Saying Goodbye

I do not want to write this blog post.  But I have to; a friend of mine passed away last week and it would be disrespectful of me not to say goodbye, however painful it may be.  His name was Tom Bozell; he was a terrific actor who I knew and worked with over the last decade at the cold reading series Tuesdays at Nine.  I’ve been co-creative director of that series for the last five years, but Tom was an established regular – a legend, really – when I first started going and was one of the first people there to befriend me.  He was a powerhouse of an actor and a huge part of our weekly institution, and his absence hurts.  I wish we’d had a chance to tell him just how much he meant to us, how much we respected his artistry and passion, while he was still here to appreciate it.

Except, fortunately, we did.

Another member of our community, a wonderful actor/playwright named Arielle Beth Klein (you can find some of her work here), has been developing a script through our program entitled Obit.  It’s about a man dying of cancer getting closer to his somewhat estranged niece, as she helps him settle his affairs.  (And yeah, that description stings right about now.) Since the first installment of it was read, about two or three years ago by now, Tom has portrayed that man.  Has embodied the part completely.  And two months ago, with the line between character and actor becoming ever fainter, we put the piece up in its entirety as part of our First Mondays series.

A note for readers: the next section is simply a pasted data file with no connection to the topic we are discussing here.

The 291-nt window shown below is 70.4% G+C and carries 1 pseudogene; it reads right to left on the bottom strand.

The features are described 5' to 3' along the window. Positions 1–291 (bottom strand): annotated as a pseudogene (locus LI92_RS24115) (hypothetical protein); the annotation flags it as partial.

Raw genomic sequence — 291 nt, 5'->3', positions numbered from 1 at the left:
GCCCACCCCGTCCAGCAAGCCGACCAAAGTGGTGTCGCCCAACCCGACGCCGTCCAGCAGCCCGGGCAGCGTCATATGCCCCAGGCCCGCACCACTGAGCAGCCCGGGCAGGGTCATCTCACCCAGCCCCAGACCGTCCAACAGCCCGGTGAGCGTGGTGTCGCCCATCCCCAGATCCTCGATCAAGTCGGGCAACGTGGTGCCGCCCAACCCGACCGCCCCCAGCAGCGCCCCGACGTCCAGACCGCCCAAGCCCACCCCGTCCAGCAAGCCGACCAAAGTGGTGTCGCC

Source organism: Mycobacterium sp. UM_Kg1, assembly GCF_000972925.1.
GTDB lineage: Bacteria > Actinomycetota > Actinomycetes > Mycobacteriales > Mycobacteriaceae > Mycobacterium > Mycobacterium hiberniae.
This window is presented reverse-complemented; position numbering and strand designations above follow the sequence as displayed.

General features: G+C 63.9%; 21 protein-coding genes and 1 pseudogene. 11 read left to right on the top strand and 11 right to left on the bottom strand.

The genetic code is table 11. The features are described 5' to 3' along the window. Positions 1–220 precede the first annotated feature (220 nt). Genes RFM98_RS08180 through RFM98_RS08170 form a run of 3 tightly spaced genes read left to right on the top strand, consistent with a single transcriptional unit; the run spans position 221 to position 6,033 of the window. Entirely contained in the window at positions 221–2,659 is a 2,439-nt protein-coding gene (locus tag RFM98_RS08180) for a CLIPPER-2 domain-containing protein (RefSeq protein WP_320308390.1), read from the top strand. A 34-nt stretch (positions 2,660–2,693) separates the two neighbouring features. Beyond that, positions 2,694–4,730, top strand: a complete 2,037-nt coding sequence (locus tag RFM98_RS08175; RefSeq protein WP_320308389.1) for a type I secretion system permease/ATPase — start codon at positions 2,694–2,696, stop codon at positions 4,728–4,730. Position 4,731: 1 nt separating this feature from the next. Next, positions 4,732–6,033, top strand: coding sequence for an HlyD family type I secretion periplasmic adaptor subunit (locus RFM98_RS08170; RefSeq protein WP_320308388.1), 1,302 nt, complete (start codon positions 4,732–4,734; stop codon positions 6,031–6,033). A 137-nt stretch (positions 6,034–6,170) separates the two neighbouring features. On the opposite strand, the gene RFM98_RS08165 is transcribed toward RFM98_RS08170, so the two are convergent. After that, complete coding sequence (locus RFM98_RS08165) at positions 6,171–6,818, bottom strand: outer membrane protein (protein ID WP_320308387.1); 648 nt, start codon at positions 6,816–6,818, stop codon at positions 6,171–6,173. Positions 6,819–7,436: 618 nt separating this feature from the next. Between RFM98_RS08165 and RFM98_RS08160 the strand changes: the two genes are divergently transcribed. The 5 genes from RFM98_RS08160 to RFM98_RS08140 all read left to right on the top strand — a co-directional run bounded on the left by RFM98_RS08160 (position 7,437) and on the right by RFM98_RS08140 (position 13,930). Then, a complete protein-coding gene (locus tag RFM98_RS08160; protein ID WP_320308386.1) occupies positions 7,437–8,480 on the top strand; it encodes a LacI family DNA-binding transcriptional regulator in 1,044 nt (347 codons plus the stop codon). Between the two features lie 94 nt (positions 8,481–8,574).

Tom was notably thinner that evening than the last time I’d seen him, but other than that illness had done nothing to diminish him.  Tom was the sort of actor for whom the word gravitas was coined, with a rich Midwestern broadcaster’s voice commanding authority.  Which meant that emotions, when required, came roaring forth like a hurricane; when moments of fear and weakness were required, seeing them embodied by one normally so forceful and vibrant made those moments hit like thunderbolts.

I do not know how many of the people packed into that theatre – and I’m not boasting idly, we really did pack them in that February night – realized that they’d be seeing Tom perform for the last time.  And honestly, I’m not sure we actually did; despite his illness he kept performing, kept living as authentically as its possible to do, right up until the end.  But the air in that room was thick with the sense of it, that our friend was sharing with us the raw truth of what he was going through.  And while it was frightening in the moment (and wonderful and thrilling and standing ovation-worthy, let’s be clear), looking back it now, it’s strangely comforting.

We got to say farewell to each other.  Tom got to say goodbye to us in exactly the way he’d want to – center stage, giving a bravura performance.    I take what solace I can from that fact.

Goodbye, my friend.  I’ll see you at the afterparty.

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